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Shoulder Impingement – 3 Keys to Assessment and Treatment

Shoulder impingement is a really broad term that is used too often. It has become such a commonly used junk term, such as “patellofemoral pain,” especially with physicians.

Other common variations include subacromial impingement or rotator cuff impingement, but it seems as if any pain originated from around the shoulder is often labeled as “shoulder impingement.”

Unfortunately, the use of such a broad term as a diagnosis is not helpful to determine the treatment process. There is no magical “shoulder impingement protocol” that you can pull out of your pocket and apply to a specific person.

I wish it were that simple.

This is also why conclusions are difficult to be drawn from meta-analysis and systematic reviews. A paper looking at hundreds of people age 25-65+ with “shoulder pain” isn’t going to provide much clarity, it’s too diluted.

Luckily, a thorough examination can be used to determine the best treatment plan. Each person will likely present differently, which will require variations on how you approach their shoulder rehabilitation.

Most of the clinical examination for shoulder impingement involves provocative tests. Those are great, but the real challenge when working with someone with shoulder impingement isn’t figuring out that they have shoulder pain, that’s fairly obvious. That’s why they are there.

It’s figuring out WHY they have shoulder pain, and what to do about it.

Shoulder Impingement: 3 Keys to Assessment and Treatment

To make the treatment process for shoulder impingement a little more simple, there are 3 things that I typically consider to classify and differentiate shoulder impingement.

  1. The location of shoulder impingement
  2. The structures involved
  3. The underlying cause of shoulder impingement

Each of these can significantly vary the treatment approach and how successful you are treating each person.

If you approach each patient with these 3 things in mind, you are going to do a much better job developing an effective treatment plan, versus just trying things and hoping they work.

I’ve called this the corrective exercise bell curve in the past. If you just throw the same treatments at every person with shoulder pain, you’ll probably get lucky 20% of the time, make them worse 20% of the time, and simply waste your time the rest.

Let’s dig in…

Location of Shoulder Impingement

The first thing to consider when evaluating someone with shoulder impingement is the location of impingement. This is generally in reference to the side of the rotator cuff that the impingement is located, either the outside of the rotator cuff or the undersurface of the rotator cuff.

These are broken down into either:

  1. Bursal sided shoulder impingement – this is your traditional subacromial impingement
  2. Articular sided shoulder impingement – this is called internal impingement
shoulder impingement - bursal articular side

Bursal Sided Shoulder Impingement

See the photo of a shoulder MRI above (photo credit). The bursal side is the outside of the rotator cuff, shown with the red arrow. This is probably your “standard” subacromial impingement that most people refer to when simply stating “shoulder impingement.”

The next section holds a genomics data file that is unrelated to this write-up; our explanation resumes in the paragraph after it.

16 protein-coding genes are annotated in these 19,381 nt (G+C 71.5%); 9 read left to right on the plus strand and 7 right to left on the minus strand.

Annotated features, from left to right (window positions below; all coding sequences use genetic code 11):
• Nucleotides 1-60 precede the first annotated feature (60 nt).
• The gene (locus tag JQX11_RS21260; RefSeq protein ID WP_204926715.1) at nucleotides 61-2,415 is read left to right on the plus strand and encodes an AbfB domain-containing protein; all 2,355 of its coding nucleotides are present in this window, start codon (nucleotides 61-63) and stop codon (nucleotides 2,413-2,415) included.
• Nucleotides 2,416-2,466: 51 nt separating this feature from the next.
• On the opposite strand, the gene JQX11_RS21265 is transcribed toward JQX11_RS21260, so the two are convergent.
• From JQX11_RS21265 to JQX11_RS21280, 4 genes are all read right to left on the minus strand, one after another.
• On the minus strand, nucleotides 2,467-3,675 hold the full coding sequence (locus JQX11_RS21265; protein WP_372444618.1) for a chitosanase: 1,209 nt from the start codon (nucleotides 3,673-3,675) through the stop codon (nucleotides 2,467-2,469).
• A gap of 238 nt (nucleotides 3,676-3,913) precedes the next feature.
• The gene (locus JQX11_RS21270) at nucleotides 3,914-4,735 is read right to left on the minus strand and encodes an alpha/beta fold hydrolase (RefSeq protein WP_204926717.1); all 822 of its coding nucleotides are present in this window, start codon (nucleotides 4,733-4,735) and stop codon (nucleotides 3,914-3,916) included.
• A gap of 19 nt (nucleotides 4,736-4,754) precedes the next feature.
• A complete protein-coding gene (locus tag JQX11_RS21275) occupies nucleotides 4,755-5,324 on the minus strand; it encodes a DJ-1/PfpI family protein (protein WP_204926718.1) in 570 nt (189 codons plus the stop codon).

This is often called subacromial impingement because of the location of impingement occurs between the rotator cuff and the undersurface of the acromion, hence the term “subacromial.” This is also called the bursal side of the rotator cuff because there is a bursa located between the rotator cuff and the acromion, which acts as a shock absorber.

Articular Sided Shoulder Impingement

The green arrow shows the undersurface, or articular surface, of the rotator cuff. This Impingement on this side is often termed “internal impingement” because the impingement occurs on the inside, or joint side, of the rotator cuff. If you look closely in the image above, the yellow arrow shows an articular sided partial thickness rotator cuff tear. Note the irregularity of white at the bottom of the dark line of the rotator cuff.

This often involves the supraspinatus and infraspinatus rotator cuff muscles as the undersurface impinges against the glenoid joint rim. I’ll go over this in more detail below.

The two types of impingement are completely different and occur for different reasons, so this first distinction is important.

Because the cause of shoulder impingement is so different, the evaluation and treatment of subacromial and internal impingement will also be completely different. More about these later when we get into the evaluation and treatment.

Impinging Structures Involved

The next factor to discuss is which structures are involved in the shoulder impingement. This is more for the bursal sided, or subacromial impingement, and refers to what structure the rotator cuff is impinging against.

Take a look at the shoulder from the side view, with the front of the shoulder to the right and the back of the shoulder to the left. You can see the acromion is superior and the coracoid is a little more anterior. The coracoacromial ligament runs between these two areas.

shoulder impingement - subacromial space acromion coracoid coracoacromial arch subcoracoid

As you can see in the image, your subacromial space is pretty small (the red areas). It’s pretty easy to impinge on the acromion, coracoid, or coracoacromial arch. There isn’t a lot of room for error. In fact, this really isn’t a blank “space”, there are actually many structures running in this area including your rotator cuff and subacromial bursa.

Get ready… I’m about to blow your mind…

You actually “impinge” every time you move your arm. We all do.

That’s right, impingement of these structures itself is normal and happens in all of us every time we use our arms. It’s when this becomes abnormal, excessive, or too frequent that shoulder pain and pathology occurs.